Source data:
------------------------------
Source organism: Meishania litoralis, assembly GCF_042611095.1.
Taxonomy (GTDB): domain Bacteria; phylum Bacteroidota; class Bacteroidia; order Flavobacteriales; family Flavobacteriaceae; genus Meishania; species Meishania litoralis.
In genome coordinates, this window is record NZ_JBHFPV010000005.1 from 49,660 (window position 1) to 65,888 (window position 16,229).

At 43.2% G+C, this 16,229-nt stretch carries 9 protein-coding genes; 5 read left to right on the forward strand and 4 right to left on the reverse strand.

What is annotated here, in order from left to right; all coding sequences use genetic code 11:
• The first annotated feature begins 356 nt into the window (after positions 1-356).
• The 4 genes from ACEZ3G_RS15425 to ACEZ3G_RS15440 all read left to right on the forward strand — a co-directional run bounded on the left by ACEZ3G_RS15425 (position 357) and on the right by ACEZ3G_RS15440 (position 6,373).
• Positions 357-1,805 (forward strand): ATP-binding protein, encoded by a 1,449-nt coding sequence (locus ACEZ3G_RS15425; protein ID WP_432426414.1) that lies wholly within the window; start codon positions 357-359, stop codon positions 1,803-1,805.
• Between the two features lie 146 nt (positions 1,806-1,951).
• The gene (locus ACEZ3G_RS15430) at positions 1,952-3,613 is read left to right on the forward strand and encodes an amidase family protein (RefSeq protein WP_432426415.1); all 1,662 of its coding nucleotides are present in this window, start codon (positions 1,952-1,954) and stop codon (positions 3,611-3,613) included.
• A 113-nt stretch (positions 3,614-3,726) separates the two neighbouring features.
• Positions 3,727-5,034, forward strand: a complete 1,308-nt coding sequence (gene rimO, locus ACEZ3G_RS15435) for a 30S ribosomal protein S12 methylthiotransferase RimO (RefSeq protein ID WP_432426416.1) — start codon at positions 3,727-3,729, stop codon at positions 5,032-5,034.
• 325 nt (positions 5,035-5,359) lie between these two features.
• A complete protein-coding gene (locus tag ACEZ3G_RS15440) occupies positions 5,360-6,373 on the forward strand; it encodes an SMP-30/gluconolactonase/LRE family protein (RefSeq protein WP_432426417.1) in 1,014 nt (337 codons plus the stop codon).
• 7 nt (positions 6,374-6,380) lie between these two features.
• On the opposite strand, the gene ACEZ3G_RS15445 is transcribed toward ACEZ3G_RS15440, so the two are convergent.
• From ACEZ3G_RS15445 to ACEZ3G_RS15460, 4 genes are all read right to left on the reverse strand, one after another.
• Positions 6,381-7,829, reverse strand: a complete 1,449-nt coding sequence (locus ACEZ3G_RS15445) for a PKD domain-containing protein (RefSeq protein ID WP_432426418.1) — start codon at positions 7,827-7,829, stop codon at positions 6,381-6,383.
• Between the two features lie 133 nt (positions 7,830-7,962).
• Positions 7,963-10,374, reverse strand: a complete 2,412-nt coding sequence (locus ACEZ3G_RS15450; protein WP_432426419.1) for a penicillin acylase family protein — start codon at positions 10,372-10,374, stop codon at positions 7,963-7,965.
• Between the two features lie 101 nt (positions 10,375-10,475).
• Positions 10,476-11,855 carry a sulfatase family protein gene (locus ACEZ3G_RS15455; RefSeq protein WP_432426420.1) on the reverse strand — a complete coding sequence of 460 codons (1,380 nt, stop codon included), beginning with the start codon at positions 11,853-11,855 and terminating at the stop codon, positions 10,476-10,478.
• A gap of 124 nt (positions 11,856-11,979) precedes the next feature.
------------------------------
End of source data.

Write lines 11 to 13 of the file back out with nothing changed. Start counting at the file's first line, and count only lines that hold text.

• A 113-nt stretch (positions 3,614-3,726) separates the two neighbouring features.
• Positions 3,727-5,034, forward strand: a complete 1,308-nt coding sequence (gene rimO, locus ACEZ3G_RS15435) for a 30S ribosomal protein S12 methylthiotransferase RimO (RefSeq protein ID WP_432426416.1) — start codon at positions 3,727-3,729, stop codon at positions 5,032-5,034.
• 325 nt (positions 5,035-5,359) lie between these two features.